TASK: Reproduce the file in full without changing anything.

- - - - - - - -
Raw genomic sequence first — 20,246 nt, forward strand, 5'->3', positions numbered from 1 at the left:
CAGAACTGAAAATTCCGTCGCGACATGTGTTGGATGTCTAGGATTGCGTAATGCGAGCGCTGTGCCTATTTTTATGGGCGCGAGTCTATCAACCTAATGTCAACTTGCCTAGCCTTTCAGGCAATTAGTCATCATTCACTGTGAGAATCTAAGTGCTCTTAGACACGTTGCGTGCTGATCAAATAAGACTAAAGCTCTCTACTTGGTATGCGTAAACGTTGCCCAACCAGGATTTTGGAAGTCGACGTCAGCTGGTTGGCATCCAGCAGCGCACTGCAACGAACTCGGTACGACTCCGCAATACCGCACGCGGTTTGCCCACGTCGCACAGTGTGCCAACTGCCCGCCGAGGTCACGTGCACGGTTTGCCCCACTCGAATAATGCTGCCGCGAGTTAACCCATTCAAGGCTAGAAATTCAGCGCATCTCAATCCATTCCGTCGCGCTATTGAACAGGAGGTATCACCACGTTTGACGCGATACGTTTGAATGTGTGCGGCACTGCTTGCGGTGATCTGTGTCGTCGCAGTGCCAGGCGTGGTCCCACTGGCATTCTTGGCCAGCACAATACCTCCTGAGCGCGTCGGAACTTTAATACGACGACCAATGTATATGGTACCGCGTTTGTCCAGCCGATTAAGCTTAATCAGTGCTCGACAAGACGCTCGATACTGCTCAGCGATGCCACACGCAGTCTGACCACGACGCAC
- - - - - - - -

Raw genomic sequence first — 20,246 nt, forward strand, 5'->3', positions numbered from 1 at the left:
CAGAACTGAAAATTCCGTCGCGACATGTGTTGGATGTCTAGGATTGCGTAATGCGAGCGCTGTGCCTATTTTTATGGGCGCGAGTCTATCAACCTAATGTCAACTTGCCTAGCCTTTCAGGCAATTAGTCATCATTCACTGTGAGAATCTAAGTGCTCTTAGACACGTTGCGTGCTGATCAAATAAGACTAAAGCTCTCTACTTGGTATGCGTAAACGTTGCCCAACCAGGATTTTGGAAGTCGACGTCAGCTGGTTGGCATCCAGCAGCGCACTGCAACGAACTCGGTACGACTCCGCAATACCGCACGCGGTTTGCCCACGTCGCACAGTGTGCCAACTGCCCGCCGAGGTCACGTGCACGGTTTGCCCCACTCGAATAATGCTGCCGCGAGTTAACCCATTCAAGGCTAGAAATTCAGCGCATCTCAATCCATTCCGTCGCGCTATTGAACAGGAGGTATCACCACGTTTGACGCGATACGTTTGAATGTGTGCGGCACTGCTTGCGGTGATCTGTGTCGTCGCAGTGCCAGGCGTGGTCCCACTGGCATTCTTGGCCAGCACAATACCTCCTGAGCGCGTCGGAACTTTAATACGACGACCAATGTATATGGTACCGCGTTTGTCCAGCCGATTAAGCTTAATCAGTGCTCGACAAGACGCTCGATACTGCTCAGCGATGCCACACGCAGTCTGACCACGACGCAC